The origins of life, a few billion years ago, were humble. Single-celled organisms squirming in the ooze, over millions and billions of years developing into multi-celled plants and, eventually, animals.

But when and how these evolutionary spurts occurred has been difficult to puzzle out. Organic material doesn't necessarily preserve well, and when it does, we don't always identify it correctly.

New research, however, brings us a little closer to the truth. Fossils from 635 million years ago that had previously been identified as animal in origin could actually have been made by a very different organism - algae.

"It brings the oldest evidence for animals nearly 100 million years closer to the present day," said paleobiogeochemist Lennart van Maldegem of the Australian National University in Australia.

"We were able to demonstrate that certain molecules from common algae can be altered by geological processes - leading to molecules which are indistinguishable from those produced by sponge-like animals."

According to molecular clock studies - a technique that uses the mutation rates of biomolecules to back-date genetic divergence - animal life emerged relatively late in the evolutionary timeline. Our earliest evidence of life is from around 3.4 to 3.5 billion years ago, ancient records of single-celled organisms.

Plants emerged a fair bit later, around 1.6 billion years ago. And it took as much as another billion years for animals to emerge; between around 900 and 635 million years ago, according to those molecular clock studies. But the fossil record seemed absolutely bereft of evidence of animals in that timeframe.

Until 2009, when scientists revealed that they had found abundant quantities of 24-isopropylcholestanes in Neoproterozoic rock, dating back to more than 635 million years ago.

These are thought to originate almost exclusively in demosponges, which produce a type of lipid with 30 carbon atoms and unusual side chains, called C30 sterols. The fossil products of these sterols are C30 steranes, like the 24-isopropylcholestane interpreted as evidence of Neoproterozoic animal life.

In two new papers in Nature Ecology & Evolution, however, teams of researchers show that we cannot conclusively interpret C30 steranes as faunal in origin, and this would neatly resolve another mystery surrounding that interpretation.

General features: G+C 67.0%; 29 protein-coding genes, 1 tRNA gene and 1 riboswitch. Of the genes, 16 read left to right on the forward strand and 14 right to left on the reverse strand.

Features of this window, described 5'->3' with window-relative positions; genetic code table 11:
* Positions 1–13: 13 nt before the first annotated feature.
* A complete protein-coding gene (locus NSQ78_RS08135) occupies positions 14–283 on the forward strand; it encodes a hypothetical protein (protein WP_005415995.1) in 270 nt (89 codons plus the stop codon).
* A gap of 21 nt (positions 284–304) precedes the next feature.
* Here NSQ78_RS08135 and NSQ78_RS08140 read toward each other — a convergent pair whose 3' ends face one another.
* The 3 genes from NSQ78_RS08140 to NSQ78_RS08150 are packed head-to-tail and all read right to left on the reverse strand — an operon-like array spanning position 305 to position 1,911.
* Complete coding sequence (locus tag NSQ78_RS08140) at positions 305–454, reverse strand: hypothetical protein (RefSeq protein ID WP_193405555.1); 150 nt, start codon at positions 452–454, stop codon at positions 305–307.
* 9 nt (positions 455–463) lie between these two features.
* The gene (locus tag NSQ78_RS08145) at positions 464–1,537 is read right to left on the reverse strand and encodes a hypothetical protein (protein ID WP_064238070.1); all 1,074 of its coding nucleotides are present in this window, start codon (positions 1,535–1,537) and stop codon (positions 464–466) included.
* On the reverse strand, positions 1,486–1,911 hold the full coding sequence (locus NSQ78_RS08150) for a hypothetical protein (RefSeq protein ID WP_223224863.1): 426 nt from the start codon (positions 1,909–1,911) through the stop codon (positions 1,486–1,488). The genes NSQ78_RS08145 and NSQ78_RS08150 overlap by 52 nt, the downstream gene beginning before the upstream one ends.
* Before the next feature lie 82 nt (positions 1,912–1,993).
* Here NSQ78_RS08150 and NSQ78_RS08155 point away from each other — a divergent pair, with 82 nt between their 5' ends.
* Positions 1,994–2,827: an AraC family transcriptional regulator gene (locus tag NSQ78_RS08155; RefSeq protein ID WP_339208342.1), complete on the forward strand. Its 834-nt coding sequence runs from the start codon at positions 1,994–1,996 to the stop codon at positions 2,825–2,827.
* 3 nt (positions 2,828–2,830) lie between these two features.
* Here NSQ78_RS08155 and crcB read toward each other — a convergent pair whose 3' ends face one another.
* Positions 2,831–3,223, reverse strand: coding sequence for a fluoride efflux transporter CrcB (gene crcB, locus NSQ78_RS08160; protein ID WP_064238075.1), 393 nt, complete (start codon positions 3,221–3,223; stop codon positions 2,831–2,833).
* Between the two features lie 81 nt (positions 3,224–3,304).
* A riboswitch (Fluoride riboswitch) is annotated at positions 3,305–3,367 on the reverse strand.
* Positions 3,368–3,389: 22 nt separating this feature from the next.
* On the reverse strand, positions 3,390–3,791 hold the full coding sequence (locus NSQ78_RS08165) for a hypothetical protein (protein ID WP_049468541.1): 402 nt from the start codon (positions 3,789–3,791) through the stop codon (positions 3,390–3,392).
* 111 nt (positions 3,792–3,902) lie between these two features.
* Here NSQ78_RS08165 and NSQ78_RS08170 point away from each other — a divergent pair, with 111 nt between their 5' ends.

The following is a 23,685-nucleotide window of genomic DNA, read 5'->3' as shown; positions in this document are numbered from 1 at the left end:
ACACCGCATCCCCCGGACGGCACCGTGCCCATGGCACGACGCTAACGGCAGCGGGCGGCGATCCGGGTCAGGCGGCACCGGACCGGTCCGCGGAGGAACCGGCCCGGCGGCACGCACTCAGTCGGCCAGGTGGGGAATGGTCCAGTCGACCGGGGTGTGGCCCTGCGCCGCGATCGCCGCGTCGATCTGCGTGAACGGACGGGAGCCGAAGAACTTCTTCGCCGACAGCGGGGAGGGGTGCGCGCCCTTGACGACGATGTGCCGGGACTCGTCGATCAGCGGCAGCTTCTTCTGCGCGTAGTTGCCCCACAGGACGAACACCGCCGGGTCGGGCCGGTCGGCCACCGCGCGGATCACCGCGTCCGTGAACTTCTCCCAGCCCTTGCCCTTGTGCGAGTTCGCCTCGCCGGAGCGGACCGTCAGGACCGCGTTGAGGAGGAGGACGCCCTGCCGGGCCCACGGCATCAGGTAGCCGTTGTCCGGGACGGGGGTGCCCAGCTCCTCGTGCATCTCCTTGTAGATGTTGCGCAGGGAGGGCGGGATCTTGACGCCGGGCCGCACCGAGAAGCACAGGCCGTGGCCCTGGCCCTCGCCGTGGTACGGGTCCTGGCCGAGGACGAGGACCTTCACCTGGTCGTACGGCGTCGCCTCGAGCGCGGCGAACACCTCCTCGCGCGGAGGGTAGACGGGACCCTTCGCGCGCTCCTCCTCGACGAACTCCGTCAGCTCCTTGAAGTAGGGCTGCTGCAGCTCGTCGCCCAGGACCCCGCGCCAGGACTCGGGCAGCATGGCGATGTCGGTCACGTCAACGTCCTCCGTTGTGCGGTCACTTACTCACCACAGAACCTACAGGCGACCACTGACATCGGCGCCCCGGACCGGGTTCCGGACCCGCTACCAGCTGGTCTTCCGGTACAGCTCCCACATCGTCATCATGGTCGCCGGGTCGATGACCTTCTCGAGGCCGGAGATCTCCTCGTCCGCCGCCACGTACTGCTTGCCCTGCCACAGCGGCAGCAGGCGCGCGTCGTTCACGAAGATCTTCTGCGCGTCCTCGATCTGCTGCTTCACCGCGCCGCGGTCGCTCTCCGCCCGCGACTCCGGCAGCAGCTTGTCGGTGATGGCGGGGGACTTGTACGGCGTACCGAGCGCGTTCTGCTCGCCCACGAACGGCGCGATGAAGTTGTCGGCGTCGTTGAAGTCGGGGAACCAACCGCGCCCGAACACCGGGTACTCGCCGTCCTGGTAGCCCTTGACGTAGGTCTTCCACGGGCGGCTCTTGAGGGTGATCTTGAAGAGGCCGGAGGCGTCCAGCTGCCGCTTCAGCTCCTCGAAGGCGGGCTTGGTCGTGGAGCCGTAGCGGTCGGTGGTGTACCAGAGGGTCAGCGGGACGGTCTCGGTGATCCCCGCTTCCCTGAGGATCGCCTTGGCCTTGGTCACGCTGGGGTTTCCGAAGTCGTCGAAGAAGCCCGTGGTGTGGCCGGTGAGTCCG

"Ten years ago, scientists discovered the molecular fossils of an animal steroid in rocks that were once at the bottom of an ancient sea in the Middle East," said geobiologist Jochen Brocks of the Australian National University.

"The big question was, how could these sponges have been so abundant, covering much of the seafloor across the world, but leave no body fossils?"

Demosponges produce other sterols, of which no sign has been found in the same fossil record. And C30 steranes have been found ubiquitously in the fossil record - including places without oxygen (anoxic environments).

Since it is well known that demosponges are unable to survive in completely anoxic waters, this posed a challenge to the demosponge interpretation. So, the two teams set out to see if there might be another organism that could produce C30 steranes.

The dominant eukaryotes at the time were chlorophyte algaes, which produce high abundances of C29 sterols, so that's where the two teams started looking. The ANU-led team carefully analysed fossils to study the biomarkers therein, and found they looked very similar to steranes that are derived through diagenetic processes.

So, they conducted lab experiments in which they subjected modern sterols to geological alteration processes to mimic diagenesis. These experiments produced both kinds of steranes.

The second team, led by palaeontologist Ilya Bobrovskiy of Caltech, worked on sterols extracted from modern algae. They, too, subjected these sterols to geological alteration processes. And they found that diagenesis can result in the methylation of algal C29 sterols, ultimately producing C30 steranes.

That doesn't mean there were no sponges. But, according to the evidence produced by both teams, the presence of C30 steranes in the fossil record can no longer be considered diagnostic sponge markers.

"While it holds true sponges are the only living organism which can produce these steroids, chemical processes can mimic biology and transform common and abundant algae sterols into 'animal' sterols," Bobrovskiy said.

"These molecules can be generated in the lab when simulating geological time and temperatures, but we also showed such processes did happen in ancient rocks."

The two papers have been published in Nature Ecology & Evolution. They can be found here and here.